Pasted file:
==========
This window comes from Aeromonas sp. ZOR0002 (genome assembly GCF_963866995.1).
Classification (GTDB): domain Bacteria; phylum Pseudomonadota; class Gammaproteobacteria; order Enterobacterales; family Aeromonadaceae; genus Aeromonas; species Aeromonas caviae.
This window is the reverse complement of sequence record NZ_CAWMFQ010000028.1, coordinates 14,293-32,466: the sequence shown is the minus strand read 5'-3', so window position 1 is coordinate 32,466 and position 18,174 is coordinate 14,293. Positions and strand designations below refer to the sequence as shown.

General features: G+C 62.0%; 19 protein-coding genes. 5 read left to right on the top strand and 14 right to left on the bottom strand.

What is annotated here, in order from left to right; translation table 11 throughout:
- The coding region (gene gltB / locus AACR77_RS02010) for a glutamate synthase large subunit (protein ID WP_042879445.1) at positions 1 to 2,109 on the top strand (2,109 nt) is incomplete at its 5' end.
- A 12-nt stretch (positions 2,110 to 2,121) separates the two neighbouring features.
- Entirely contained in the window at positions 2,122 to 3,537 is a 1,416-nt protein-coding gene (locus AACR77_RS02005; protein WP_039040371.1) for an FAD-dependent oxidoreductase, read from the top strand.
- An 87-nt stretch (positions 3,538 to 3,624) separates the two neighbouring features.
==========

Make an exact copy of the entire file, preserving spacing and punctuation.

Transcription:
This window comes from Aeromonas sp. ZOR0002 (genome assembly GCF_963866995.1).
Classification (GTDB): domain Bacteria; phylum Pseudomonadota; class Gammaproteobacteria; order Enterobacterales; family Aeromonadaceae; genus Aeromonas; species Aeromonas caviae.
This window is the reverse complement of sequence record NZ_CAWMFQ010000028.1, coordinates 14,293-32,466: the sequence shown is the minus strand read 5'-3', so window position 1 is coordinate 32,466 and position 18,174 is coordinate 14,293. Positions and strand designations below refer to the sequence as shown.

General features: G+C 62.0%; 19 protein-coding genes. 5 read left to right on the top strand and 14 right to left on the bottom strand.

What is annotated here, in order from left to right; translation table 11 throughout:
- The coding region (gene gltB / locus AACR77_RS02010) for a glutamate synthase large subunit (protein ID WP_042879445.1) at positions 1 to 2,109 on the top strand (2,109 nt) is incomplete at its 5' end.
- A 12-nt stretch (positions 2,110 to 2,121) separates the two neighbouring features.
- Entirely contained in the window at positions 2,122 to 3,537 is a 1,416-nt protein-coding gene (locus AACR77_RS02005; protein WP_039040371.1) for an FAD-dependent oxidoreductase, read from the top strand.
- An 87-nt stretch (positions 3,538 to 3,624) separates the two neighbouring features.